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Congenital Muscular Torticollis Part 2: Physical Therapy Treatment

If your child has been diagnosed with torticollis or neck tightness, their pediatrician will likely refer them to a pediatric physical therapist for treatment. In general, PT treatment for torticollis consists of a frequency of 1 time per week, lasting 3-6 months. Infants who start therapy at a younger age tend to progress faster and finish therapy sooner compared to older infant. So what exactly does therapy involve?

Here are common components of PT treatment for torticollis:

  • Stretches: typically opposite the direction that your infant prefers to tilt and/or turn their head
  • Encouraging active neck movement in the direction opposite the preferred direction
  • Neck and core strengthening through movements and positions appropriate for your infant’s age
  • Promoting proper gross motor skill development with symmetrical arm and leg movements. Your infant’s gross motor skills will be assessed using a standardized test to determine where they are functioning compared to peers. Here at Leaps and Bounds, we use typically use either the Alberta Infant Motor Scale (AIMS) or Peabody Developmental Motor Scales -212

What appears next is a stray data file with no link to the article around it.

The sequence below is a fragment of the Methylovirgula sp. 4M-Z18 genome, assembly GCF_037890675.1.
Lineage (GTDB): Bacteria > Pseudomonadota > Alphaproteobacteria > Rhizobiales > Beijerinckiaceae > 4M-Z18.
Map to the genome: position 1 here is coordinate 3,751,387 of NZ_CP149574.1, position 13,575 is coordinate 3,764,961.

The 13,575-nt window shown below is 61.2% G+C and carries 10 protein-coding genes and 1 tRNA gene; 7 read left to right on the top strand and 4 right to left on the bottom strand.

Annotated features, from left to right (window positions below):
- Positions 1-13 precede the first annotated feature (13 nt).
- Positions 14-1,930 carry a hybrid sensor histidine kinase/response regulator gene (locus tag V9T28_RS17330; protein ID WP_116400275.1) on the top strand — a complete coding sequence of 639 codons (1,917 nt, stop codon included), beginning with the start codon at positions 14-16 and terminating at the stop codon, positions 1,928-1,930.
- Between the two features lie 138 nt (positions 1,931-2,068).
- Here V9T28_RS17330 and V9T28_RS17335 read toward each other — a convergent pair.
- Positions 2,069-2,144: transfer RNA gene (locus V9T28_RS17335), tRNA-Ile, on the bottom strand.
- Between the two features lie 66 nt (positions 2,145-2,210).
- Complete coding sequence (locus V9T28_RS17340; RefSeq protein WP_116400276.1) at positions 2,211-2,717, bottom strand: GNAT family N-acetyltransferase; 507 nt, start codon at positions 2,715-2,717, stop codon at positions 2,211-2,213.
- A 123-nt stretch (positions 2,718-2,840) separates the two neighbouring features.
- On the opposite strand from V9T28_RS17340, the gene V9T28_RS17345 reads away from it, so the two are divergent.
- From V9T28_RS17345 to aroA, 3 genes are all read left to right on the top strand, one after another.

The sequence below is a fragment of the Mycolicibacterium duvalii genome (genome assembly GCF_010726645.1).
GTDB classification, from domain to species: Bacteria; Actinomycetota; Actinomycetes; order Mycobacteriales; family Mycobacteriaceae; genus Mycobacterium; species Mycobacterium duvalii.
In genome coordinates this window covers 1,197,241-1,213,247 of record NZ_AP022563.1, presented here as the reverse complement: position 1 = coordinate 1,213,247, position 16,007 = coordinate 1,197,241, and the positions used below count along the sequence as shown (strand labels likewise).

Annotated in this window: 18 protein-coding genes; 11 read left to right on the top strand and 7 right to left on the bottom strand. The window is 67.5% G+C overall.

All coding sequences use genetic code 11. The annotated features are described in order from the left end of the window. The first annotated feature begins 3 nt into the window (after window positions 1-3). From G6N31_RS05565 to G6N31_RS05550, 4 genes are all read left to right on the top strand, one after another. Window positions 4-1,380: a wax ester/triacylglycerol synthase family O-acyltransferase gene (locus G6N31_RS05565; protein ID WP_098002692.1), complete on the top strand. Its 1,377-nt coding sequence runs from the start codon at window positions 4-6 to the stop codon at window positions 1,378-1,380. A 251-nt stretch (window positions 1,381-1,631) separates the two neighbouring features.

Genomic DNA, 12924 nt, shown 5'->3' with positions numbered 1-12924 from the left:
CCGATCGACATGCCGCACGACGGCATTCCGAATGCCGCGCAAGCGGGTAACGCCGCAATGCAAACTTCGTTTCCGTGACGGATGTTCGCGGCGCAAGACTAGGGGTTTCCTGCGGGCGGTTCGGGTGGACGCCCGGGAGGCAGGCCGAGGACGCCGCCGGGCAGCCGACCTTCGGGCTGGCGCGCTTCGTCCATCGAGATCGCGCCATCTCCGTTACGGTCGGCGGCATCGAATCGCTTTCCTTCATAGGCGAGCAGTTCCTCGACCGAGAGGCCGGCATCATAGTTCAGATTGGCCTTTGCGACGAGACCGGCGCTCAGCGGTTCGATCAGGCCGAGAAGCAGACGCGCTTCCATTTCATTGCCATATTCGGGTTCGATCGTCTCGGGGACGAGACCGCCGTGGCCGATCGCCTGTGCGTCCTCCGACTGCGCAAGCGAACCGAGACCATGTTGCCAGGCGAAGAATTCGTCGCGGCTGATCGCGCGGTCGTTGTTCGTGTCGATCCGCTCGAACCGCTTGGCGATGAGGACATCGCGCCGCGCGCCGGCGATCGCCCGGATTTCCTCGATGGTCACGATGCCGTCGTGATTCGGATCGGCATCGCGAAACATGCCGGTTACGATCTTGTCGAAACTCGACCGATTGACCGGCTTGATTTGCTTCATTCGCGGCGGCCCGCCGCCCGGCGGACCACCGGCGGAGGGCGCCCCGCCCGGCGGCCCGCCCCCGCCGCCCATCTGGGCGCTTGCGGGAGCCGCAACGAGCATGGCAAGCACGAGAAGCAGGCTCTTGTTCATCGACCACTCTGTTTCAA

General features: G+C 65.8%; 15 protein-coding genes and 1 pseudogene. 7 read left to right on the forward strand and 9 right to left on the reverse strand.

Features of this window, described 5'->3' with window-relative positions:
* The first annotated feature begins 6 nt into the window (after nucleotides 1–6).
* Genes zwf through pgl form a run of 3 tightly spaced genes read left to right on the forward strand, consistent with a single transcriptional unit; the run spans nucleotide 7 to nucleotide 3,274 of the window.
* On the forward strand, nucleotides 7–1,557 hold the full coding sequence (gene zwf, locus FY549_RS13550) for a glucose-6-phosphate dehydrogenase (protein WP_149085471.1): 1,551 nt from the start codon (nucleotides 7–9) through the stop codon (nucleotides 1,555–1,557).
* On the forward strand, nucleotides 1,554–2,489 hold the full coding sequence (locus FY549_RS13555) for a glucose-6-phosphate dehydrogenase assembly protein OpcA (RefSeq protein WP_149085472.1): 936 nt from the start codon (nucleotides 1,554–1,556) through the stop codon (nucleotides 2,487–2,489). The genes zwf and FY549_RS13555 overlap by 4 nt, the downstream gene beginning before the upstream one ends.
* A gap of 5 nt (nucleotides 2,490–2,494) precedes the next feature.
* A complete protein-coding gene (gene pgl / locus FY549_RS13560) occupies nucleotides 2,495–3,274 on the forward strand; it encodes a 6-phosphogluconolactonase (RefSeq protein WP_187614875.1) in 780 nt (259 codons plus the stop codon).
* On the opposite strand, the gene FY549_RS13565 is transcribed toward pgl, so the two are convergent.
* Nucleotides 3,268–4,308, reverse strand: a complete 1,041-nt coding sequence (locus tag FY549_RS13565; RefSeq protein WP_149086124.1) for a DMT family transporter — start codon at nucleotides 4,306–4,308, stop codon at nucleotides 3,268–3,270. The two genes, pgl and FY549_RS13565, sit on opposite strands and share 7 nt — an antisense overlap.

• Suggestions for positioning your infant, to improve their posture and reduce the head tilt/turn preference
  • Suggestions for environmental adaptations to encourage active neck movement in the non-preferred direction, such as switching sides when feeding your infant.
  • Improving tummy time tolerance, providing suggestions for modifications as needed
  • Kinesiotape applied to your infant’s neck and/or trunk, in order to assist the weak muscles and/or relax the tight ones
  • Soft tissue massage or myofascial release to relax your infant’s tight neck muscles.

But the most important aspect of torticollis treatment is the home exercise program! Performing exercises and stretches once per week at therapy is NOT enough to make significant progress. Your infant’s therapist will guide you throughout duration of therapy on exactly what to do at home to best help your infant

If you think your infant has torticollis, see your pediatrician and ask if they recommend a referral to physical therapy for your infant!

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